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new worshiping communities
On Monday, pastors from a new worshiping community joined a pair of scholars in the studios of KDKA, the CBS affiliate in Pittsburgh, to discuss a recent study of why people are leaving faith communities and what those communities might try to reverse the trend.
People sensing God’s call to be a catalyst for change in their community can consider enrolling in “Lead Change: A Certificate in Community Faith Formation,” a new certificate in community faith formation being offered by Johnson C. Smith Theological Seminary. The inaugural cohort of 15 learning partners, as the seminary calls its students, will begin in March and finish in late November.
In locations across the country, PC(USA) churches and mid councils are finding ways to transform otherwise humble church kitchens into spaces of ministry, mission and community engagement.
The Rev. Zoë Garry and the Rev. Ezequiel Herrera operate in different ministry settings. But as they found out during an hour-long conversation last week, which can be heard here, they share at least two traits: both are church planters, and both serve God and new worshiping communities in the Synod of the Sun.
As a child, the Rev. Dr. Lindsay Armstrong loved Mister Rogers and his neighborhood of make-believe — especially the puppets King Friday XIII and Henrietta Pussycat.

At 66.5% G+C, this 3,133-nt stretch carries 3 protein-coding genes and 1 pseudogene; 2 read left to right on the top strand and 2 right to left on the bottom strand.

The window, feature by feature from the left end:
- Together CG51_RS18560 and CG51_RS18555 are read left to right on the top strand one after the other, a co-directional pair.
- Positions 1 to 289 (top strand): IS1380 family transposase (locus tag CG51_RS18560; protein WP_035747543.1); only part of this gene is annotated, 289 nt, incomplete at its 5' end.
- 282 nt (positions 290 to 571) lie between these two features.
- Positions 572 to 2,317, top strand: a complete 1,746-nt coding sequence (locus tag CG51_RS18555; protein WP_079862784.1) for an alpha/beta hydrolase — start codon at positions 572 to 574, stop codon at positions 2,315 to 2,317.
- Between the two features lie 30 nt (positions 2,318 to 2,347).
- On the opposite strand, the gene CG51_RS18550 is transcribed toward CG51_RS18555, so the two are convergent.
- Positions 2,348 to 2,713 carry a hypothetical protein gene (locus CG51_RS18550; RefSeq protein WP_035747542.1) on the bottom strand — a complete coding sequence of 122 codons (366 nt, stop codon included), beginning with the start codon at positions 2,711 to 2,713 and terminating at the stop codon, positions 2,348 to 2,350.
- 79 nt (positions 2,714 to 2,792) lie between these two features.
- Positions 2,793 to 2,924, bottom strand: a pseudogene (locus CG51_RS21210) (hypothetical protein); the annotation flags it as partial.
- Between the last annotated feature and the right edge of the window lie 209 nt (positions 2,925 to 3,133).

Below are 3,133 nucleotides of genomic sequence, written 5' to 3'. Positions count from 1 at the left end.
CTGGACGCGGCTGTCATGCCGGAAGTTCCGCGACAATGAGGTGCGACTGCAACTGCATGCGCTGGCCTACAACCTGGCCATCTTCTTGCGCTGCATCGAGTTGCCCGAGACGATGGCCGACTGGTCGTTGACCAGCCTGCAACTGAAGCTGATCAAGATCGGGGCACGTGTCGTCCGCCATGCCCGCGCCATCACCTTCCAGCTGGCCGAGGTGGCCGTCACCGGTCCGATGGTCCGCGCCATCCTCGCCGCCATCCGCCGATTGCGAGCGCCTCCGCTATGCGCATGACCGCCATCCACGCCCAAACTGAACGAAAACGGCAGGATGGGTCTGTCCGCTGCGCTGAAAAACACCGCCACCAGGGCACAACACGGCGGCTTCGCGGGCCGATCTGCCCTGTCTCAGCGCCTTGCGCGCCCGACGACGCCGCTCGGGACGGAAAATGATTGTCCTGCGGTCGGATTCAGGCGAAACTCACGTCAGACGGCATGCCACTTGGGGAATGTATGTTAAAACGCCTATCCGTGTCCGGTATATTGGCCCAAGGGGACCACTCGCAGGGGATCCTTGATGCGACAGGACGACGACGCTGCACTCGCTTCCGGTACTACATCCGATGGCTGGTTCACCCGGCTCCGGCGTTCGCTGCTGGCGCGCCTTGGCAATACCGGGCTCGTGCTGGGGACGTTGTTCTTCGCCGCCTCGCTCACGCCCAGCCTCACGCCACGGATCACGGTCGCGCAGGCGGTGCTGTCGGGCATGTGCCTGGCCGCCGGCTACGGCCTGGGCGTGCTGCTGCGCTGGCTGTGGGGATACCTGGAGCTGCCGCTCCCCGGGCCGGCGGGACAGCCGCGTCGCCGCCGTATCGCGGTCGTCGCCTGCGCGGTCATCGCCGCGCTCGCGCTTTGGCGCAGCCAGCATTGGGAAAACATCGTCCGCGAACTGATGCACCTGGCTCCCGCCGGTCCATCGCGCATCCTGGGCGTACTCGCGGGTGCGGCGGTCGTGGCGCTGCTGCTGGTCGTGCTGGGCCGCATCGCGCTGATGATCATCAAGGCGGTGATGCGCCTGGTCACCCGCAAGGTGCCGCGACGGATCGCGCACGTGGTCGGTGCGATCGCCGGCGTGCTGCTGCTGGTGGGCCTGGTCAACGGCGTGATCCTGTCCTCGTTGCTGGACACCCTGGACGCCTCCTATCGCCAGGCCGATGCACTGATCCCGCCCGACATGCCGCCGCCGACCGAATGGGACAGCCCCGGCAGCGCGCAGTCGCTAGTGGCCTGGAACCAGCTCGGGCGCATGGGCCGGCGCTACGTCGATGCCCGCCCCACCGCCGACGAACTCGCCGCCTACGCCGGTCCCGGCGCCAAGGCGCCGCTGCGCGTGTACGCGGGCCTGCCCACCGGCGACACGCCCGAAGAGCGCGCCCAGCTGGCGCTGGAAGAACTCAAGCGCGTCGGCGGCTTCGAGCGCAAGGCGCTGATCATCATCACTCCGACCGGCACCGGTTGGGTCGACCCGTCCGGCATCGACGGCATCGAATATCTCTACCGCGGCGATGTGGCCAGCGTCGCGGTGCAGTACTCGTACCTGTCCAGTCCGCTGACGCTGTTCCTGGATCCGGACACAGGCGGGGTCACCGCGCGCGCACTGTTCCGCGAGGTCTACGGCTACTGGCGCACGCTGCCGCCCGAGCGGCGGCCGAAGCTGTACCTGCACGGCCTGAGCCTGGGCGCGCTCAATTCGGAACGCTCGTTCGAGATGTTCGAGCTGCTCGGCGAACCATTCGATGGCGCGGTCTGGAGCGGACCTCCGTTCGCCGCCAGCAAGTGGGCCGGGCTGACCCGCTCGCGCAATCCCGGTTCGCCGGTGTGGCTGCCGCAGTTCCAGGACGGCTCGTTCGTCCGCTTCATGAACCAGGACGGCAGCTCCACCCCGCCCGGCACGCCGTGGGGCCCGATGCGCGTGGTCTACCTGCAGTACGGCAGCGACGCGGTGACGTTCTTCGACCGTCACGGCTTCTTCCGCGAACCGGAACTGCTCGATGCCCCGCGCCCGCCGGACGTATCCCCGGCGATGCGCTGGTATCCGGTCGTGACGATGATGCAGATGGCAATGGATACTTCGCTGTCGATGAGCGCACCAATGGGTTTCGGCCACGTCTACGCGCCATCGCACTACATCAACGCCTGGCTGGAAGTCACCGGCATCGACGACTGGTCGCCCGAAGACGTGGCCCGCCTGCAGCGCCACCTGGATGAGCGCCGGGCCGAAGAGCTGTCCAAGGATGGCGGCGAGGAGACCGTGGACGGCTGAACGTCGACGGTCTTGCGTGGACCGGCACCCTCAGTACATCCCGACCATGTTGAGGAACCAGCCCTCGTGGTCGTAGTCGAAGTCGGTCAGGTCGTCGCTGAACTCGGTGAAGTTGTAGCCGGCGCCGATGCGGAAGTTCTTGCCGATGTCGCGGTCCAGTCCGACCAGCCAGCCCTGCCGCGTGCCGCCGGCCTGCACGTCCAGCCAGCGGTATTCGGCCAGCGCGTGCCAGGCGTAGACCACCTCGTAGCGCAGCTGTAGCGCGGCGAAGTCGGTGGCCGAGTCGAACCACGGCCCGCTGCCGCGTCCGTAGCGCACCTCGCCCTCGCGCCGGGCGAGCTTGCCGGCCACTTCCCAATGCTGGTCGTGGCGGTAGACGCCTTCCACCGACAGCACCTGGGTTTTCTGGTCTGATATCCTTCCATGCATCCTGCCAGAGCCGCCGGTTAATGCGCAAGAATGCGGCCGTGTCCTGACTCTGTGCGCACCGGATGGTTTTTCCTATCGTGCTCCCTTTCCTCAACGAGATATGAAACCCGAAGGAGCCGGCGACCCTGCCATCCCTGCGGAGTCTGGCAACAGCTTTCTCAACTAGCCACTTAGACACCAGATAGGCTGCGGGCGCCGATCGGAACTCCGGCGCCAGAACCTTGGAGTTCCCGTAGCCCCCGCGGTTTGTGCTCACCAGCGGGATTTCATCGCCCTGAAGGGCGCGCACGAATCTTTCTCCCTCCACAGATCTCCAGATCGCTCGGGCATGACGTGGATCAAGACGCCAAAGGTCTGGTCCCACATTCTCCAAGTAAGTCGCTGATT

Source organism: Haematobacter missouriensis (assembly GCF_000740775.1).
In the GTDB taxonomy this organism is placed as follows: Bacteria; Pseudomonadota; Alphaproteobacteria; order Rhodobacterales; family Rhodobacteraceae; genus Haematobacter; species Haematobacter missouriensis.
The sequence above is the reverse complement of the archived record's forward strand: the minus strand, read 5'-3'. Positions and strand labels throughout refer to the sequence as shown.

At First Presbyterian Church of Baraboo, Wisconsin, a small town near Madison, longtime church members wanted to know what it means to be Presbyterian.
“If you reach out to people and provide a way for them to use their gifts, God will use that to build community.” That is what the Rev. Debbie Bronkema has learned the past two years.
In the Presbytery of Sacramento, ἴama Yoga, a 1001 new worshiping community in the Presbyterian Church (U.S.A.) will soon rise up to connect people to God and one another through the Christian spiritual practice of yoga.
The Rev. Colin Kerr of Parkside Church in Charleston, South Carolina is in awe of what happened at the church plant he serves. When this new church development began, it began growing steadily. But just six months into that growth, the pandemic hit.
For the Rev. Jeanie Shaw, leader of Eventide Community, a new worshiping community in Sacramento, California, Holy Week has a whole new meaning this year. As an active member of the Presbyterian Disaster Assistance National Response Team, people in her community are used to being sent into neighborhoods across the nation and around the world to work on PDA-connected projects.